Cookies on this website

We use cookies to ensure that we give you the best experience on our website. If you click 'Accept all cookies' we'll assume that you are happy to receive all cookies and you won't see this message again. If you click 'Reject all non-essential cookies' only necessary cookies providing core functionality such as security, network management, and accessibility will be enabled. Click 'Find out more' for information on how to change your cookie settings.

In addition to double- and single-strand DNA breaks and isolated base modifications, ionizing radiation induces clustered DNA damage, which contains two or more lesions closely spaced within about two helical turns on opposite DNA strands. Post-irradiation repair of single-base lesions is routinely performed by base excision repair and a DNA strand break is involved as an intermediate. Simultaneous processing of lesions on opposite DNA strands may generate double-strand DNA breaks and enhance nonhomologous end joining, which frequently results in the formation of deletions. Recent studies support the possibility that the mechanism of base excision repair contributes to genome stability by diminishing the formation of double-strand DNA breaks during processing of clustered lesions.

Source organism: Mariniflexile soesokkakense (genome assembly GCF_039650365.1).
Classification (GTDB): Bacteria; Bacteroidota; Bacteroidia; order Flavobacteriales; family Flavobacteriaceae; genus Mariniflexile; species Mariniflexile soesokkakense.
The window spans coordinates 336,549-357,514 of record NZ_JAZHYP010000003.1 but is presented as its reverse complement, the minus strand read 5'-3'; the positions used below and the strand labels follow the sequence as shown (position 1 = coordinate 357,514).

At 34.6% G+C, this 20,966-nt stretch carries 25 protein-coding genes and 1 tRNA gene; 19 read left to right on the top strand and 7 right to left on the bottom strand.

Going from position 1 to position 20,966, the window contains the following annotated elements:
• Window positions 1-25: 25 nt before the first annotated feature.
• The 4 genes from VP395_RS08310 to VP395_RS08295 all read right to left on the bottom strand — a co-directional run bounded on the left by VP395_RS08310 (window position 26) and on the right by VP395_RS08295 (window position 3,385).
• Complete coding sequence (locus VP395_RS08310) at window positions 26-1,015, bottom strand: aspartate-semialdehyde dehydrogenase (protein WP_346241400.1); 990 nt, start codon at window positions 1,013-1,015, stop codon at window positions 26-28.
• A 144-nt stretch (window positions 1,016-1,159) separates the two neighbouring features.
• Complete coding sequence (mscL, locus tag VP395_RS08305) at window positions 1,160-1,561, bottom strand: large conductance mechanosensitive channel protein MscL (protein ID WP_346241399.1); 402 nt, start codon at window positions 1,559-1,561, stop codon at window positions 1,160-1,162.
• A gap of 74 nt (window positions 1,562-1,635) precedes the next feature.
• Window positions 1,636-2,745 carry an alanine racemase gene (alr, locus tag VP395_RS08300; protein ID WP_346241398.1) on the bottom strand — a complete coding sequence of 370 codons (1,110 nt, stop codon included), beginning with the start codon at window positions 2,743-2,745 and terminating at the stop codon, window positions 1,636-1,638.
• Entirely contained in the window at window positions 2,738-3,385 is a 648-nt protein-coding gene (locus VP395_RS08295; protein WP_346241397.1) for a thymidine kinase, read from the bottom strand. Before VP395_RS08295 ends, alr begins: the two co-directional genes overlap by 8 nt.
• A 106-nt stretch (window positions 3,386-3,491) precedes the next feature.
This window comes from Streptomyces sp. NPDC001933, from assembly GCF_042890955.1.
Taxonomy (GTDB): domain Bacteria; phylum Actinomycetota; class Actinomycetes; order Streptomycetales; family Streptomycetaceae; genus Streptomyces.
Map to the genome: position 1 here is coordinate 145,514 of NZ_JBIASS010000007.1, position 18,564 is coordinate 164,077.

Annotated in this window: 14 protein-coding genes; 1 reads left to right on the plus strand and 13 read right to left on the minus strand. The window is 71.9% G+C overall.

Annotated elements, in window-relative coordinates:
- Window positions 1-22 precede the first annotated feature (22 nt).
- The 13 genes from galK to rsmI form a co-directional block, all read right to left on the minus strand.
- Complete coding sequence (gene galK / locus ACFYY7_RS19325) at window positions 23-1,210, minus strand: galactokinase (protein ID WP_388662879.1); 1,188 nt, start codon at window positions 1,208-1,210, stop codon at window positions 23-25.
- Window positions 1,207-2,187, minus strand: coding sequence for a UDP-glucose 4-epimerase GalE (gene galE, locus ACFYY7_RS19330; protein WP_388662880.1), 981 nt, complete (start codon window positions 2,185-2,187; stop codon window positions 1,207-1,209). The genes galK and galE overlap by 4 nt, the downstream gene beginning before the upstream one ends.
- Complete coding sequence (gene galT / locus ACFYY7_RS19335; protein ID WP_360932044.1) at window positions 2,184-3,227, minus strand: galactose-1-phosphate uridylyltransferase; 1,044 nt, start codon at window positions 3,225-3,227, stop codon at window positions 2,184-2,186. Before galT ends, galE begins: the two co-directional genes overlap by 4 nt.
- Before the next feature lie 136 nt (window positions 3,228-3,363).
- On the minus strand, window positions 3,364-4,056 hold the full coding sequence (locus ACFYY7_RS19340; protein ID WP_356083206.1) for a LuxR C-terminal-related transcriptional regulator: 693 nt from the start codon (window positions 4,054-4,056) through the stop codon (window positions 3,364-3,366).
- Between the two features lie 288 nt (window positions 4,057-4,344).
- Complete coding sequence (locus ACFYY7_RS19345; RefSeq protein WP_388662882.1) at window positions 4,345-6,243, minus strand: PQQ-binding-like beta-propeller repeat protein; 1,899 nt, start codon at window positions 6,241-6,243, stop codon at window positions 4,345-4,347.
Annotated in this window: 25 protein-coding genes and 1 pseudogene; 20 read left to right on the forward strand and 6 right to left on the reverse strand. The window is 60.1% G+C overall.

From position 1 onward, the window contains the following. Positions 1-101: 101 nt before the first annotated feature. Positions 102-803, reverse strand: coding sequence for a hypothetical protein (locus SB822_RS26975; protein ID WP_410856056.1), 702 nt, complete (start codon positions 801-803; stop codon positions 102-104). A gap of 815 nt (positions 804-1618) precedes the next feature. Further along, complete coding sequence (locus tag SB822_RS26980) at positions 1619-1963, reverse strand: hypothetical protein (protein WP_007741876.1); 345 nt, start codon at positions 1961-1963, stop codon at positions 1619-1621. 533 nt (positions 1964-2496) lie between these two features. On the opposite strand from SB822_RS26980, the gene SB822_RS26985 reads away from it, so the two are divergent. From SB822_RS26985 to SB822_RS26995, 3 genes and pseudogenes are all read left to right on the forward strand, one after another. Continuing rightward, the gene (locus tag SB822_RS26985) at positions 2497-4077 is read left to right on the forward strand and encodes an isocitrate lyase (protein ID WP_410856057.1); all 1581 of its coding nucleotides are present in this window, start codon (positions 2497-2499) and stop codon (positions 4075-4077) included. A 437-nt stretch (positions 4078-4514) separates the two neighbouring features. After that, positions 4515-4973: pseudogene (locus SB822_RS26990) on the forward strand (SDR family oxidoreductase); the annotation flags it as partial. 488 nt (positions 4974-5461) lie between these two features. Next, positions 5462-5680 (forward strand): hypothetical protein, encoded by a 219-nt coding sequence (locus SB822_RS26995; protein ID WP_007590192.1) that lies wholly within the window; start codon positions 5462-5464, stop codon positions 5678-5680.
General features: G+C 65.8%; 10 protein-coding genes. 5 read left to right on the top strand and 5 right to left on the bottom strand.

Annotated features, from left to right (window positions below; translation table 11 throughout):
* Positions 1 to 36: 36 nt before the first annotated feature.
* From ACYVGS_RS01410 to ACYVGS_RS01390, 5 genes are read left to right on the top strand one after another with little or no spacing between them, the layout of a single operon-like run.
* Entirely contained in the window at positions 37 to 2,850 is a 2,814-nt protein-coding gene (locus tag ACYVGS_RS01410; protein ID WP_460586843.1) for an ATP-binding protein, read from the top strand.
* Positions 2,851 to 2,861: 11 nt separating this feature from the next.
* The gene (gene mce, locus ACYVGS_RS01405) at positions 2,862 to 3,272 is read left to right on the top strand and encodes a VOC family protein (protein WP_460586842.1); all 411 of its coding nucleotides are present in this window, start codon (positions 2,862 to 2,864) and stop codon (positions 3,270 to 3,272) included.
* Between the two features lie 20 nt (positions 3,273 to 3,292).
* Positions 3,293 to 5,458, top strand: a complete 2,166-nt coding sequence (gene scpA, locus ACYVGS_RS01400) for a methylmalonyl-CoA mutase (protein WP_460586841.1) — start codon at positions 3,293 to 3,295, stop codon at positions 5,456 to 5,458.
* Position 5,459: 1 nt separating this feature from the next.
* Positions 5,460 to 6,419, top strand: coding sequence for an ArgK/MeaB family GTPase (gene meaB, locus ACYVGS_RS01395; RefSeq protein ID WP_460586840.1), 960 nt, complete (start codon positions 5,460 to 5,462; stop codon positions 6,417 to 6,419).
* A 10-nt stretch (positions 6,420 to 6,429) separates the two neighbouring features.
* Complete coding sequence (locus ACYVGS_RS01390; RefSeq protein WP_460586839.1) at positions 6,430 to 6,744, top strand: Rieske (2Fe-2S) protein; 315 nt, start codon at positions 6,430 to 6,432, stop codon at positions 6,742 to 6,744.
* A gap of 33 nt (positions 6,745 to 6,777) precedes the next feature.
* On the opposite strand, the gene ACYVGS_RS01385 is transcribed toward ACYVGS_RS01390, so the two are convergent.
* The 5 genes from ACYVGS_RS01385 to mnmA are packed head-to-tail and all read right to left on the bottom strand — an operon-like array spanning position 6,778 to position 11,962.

Original publication




Journal article



Publication Date





745 - 749


Animals, Carbon-Oxygen Lyases, DNA, DNA Damage, DNA Glycosylases, DNA Repair, DNA-(Apurinic or Apyrimidinic Site) Lyase, Deoxyribonuclease IV (Phage T4-Induced), Genome, Humans, Models, Biological, N-Glycosyl Hydrolases